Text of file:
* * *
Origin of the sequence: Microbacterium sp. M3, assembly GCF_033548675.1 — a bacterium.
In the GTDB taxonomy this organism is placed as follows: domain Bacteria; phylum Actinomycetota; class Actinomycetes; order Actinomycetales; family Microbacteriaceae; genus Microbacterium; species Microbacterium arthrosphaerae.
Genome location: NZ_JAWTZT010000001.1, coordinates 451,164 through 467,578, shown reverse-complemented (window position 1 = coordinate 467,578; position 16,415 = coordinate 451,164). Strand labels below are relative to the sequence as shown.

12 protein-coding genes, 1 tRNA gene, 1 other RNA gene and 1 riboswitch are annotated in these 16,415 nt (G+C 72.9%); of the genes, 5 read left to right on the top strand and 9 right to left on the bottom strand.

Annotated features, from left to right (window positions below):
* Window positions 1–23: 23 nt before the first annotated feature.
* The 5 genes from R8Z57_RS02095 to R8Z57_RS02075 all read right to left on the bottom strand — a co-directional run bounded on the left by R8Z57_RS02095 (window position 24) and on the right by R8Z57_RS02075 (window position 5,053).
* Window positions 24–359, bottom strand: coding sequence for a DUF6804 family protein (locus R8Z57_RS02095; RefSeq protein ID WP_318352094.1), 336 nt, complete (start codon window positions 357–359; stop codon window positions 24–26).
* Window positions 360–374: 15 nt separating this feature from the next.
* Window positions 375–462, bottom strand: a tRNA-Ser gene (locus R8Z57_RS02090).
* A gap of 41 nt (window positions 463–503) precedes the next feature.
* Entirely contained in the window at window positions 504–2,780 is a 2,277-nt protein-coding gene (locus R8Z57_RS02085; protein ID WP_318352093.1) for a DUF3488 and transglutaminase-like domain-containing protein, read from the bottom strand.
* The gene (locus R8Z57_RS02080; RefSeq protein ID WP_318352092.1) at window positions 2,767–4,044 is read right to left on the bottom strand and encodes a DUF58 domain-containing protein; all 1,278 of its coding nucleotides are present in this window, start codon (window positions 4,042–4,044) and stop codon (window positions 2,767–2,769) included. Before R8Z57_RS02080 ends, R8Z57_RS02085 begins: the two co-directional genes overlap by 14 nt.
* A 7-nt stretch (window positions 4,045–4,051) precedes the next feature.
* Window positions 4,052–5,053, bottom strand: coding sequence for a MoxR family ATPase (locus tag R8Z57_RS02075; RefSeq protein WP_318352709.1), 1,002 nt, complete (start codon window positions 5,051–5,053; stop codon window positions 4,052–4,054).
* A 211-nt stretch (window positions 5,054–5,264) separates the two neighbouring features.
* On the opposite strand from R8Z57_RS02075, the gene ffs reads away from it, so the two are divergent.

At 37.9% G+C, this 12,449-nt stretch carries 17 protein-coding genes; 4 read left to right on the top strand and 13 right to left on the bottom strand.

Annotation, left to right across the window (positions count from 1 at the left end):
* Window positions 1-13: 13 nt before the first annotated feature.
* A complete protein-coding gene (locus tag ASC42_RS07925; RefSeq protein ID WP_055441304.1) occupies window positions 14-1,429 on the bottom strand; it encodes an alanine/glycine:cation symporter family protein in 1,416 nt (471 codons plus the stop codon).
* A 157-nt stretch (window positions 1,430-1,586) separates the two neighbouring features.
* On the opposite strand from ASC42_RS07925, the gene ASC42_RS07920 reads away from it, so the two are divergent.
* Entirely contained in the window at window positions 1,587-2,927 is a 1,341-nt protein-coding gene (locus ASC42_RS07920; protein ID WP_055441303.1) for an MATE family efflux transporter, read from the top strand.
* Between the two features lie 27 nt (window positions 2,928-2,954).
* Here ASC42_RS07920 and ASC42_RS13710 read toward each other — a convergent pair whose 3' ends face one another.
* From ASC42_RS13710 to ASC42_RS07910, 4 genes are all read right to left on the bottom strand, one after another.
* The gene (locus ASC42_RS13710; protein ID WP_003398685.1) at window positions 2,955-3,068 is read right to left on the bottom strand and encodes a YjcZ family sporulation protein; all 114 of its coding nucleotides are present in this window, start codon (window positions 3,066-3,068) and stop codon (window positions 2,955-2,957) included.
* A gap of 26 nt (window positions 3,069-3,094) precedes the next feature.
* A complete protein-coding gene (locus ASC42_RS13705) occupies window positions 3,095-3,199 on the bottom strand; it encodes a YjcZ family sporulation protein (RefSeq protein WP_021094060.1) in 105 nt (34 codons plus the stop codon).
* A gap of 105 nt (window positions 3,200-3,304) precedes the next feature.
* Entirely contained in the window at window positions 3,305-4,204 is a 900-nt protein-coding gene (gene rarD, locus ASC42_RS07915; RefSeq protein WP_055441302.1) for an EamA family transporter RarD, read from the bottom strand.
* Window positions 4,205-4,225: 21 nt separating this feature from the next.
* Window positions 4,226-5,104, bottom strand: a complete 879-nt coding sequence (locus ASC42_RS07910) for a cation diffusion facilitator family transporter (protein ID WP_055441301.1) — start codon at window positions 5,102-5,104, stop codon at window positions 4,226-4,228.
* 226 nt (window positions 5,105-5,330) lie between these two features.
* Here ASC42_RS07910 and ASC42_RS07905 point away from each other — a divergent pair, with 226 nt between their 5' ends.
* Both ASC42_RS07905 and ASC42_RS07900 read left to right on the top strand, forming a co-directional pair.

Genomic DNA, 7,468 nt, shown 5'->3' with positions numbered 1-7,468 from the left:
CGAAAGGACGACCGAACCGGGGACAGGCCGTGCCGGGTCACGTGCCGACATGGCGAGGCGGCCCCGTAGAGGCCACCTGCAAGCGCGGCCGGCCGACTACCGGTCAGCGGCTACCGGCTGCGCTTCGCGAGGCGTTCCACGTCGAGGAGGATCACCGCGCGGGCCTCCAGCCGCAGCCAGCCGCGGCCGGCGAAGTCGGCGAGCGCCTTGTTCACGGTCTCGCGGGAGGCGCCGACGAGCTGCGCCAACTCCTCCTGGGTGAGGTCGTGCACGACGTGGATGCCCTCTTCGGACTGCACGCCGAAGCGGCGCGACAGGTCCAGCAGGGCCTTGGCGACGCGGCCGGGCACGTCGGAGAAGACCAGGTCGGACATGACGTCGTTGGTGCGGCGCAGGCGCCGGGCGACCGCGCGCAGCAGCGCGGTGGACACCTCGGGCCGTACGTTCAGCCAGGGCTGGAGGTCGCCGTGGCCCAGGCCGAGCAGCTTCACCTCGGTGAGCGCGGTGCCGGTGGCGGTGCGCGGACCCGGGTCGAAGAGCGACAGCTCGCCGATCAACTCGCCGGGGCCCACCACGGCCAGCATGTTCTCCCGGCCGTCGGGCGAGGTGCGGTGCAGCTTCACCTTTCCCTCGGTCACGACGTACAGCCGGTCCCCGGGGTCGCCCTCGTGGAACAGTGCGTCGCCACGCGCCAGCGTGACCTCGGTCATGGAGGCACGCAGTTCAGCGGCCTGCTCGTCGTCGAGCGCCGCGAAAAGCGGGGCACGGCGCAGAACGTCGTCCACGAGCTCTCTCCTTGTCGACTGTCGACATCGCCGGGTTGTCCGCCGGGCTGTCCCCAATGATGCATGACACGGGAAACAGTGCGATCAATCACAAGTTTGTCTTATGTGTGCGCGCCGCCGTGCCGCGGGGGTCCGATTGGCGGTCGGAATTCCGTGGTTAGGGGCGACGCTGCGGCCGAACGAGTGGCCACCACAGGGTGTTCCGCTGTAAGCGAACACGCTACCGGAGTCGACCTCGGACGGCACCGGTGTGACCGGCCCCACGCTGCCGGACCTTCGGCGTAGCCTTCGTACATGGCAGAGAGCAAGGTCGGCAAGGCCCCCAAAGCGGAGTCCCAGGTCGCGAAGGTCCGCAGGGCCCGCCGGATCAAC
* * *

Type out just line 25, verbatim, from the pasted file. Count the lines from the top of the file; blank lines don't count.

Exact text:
* Between the two features lie 27 nt (window positions 2,928-2,954).